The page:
Road and rail building plans under review
Multi-billion pound plans for roads and railways in the UK are being reviewed, as travel patterns shift in response to the Covid pandemic.
It comes as BBC research suggests 43 of the UK's biggest employers won't bring workers back to the office full-time.
The implications are huge for transport investment into roads and rail, which is typically planned around demand.
BBC News has learned that civil servants are studying plans to see which are still viable.
The volume of commuter traffic is therefore expected to fall.
Stephen Joseph, a visiting professor at the University of Hertfordshire, told BBC News: "Of course they're going to have to review their investment - the Treasury will be asking them to justify it - and some schemes just can't be justified."
The government has been approached for comment. It hasn't revealed details of any schemes that might potentially be cut.
The Prime Minister has previously re-committed himself to £100bn spending on HS2 rail which was designed in part to relieve congestion on the Euston to Birmingham route.
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But some schemes in the £27bn roads programme may now be facing the axe in the post-Covid world.
It's impossible to forecast traffic demand with certainty, but many previously-congested roads are flowing much more freely out of rush-hour than they were before.
That's because even a small decrease in the number of cars prevents a heavily-congested road from reaching gridlock.
It iisn't just transport economists concerned about a potential waste of public money, who are putting pressure on the roads programme. It's coming from environmentalists too.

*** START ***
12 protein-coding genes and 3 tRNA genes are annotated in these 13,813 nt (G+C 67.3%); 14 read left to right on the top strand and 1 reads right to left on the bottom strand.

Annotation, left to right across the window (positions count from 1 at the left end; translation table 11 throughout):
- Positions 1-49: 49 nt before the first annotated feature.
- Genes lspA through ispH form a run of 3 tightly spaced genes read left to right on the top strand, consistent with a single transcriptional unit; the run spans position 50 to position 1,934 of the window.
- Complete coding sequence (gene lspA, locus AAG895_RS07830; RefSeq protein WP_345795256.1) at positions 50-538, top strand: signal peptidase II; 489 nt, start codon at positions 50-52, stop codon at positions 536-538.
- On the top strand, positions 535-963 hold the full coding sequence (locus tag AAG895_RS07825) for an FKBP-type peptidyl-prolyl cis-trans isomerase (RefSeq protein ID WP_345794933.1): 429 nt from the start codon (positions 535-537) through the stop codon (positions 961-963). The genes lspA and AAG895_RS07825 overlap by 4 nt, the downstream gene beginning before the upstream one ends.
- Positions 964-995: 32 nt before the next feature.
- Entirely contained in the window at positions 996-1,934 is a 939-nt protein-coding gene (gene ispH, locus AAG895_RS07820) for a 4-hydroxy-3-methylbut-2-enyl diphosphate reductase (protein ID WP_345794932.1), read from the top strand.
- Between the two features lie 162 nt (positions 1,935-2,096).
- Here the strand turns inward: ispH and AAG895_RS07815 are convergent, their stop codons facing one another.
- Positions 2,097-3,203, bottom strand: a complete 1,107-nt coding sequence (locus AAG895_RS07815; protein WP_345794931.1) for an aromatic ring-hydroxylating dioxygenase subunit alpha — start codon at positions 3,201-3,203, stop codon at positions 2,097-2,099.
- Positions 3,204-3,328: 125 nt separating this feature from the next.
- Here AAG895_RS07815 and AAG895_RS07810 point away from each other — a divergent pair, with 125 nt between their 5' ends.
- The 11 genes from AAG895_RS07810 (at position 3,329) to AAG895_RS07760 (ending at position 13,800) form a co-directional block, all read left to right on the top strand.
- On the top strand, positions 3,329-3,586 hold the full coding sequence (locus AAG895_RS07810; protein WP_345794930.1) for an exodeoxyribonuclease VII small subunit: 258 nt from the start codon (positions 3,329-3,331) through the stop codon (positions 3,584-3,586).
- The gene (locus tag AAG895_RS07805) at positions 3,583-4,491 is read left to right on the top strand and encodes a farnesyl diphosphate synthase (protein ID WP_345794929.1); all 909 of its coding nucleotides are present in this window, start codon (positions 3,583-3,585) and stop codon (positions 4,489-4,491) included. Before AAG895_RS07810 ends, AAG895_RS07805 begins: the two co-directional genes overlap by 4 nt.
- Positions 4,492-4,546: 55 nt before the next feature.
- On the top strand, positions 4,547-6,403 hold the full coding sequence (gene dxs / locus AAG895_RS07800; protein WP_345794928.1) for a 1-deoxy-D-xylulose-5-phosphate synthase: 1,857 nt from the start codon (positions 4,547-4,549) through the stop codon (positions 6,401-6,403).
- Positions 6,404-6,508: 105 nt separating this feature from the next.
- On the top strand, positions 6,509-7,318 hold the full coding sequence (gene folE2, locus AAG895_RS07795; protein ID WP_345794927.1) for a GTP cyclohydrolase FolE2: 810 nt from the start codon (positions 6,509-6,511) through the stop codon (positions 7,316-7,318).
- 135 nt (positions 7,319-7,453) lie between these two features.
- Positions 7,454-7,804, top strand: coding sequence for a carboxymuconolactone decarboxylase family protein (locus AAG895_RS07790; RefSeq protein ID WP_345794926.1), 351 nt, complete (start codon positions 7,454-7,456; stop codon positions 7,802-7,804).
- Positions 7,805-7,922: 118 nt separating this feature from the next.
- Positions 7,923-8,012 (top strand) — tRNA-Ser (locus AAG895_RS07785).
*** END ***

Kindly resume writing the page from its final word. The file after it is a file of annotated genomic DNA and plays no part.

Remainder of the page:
They are taking ministers to court because they say the government's plans for roads are on a collision path with targets to cut carbon emissions.
Even if new stretches of road are increasingly used by electric cars, it would still take decades before they become carbon neutral because of all the emissions produced to make the cement, steel and tarmac for the roads.
The AA's president Edmund King has argued that as working from home for part of the week becomes ingrained in British society, it's rational for the government to divert some of the roads budget to improving broadband.
This would also increase the number of jobs created (because large highly-mechanised road schemes employ relatively few workers).
Chris Todd from the environmental group Transport Action Network (TAN) told BBC News: "The end of commuting as we know it undermines arguments for road expansion.
"Coming alongside new figures showing that carbon emissions and the economic case for smart motorways are far worse than forecast, the case for a change in direction is overwhelming.
"With the daily commute ending for many and ever more journeys being walked and cycled, giving up a car will make sense for many households.
"It's vital that we enable this by redirecting cash for roads into repairing potholes, creating new cycle lanes, improving bus services and providing long distance options for those who don't own cars."
Supporters of road-building insist that demand will bounce back when the pandemic is over. But TAN believes some road schemes will be judged economically unviable as a result of changing trends.
It says smart motorway schemes, such as the M25, are vulnerable - as the congestion used to justify them is typically restricted to peak hours.
TAN suggests urban schemes, such as A38 widening in Derby may be being reconsidered, because so much traffic on them is short distance peak hour commuting.
The controversial A27 Arundel bypass may be squeezed out because, again, hold-ups are typically caused by commuters.
Pinch point schemes and junction upgrades may face the axe as these are also usually justified in terms of tackling peak hour congestion.
Despite its review of transport spending, the government is preparing to contest a court case over road expansion brought by TAN.
Meanwhile ministers are drawing up the Transport Decarbonisation Strategy promised by the prime minister to help the sector achieve deeper emissions cuts.
While others sectors of the economy have been shrinking their emissions, transport has been doing the opposite.
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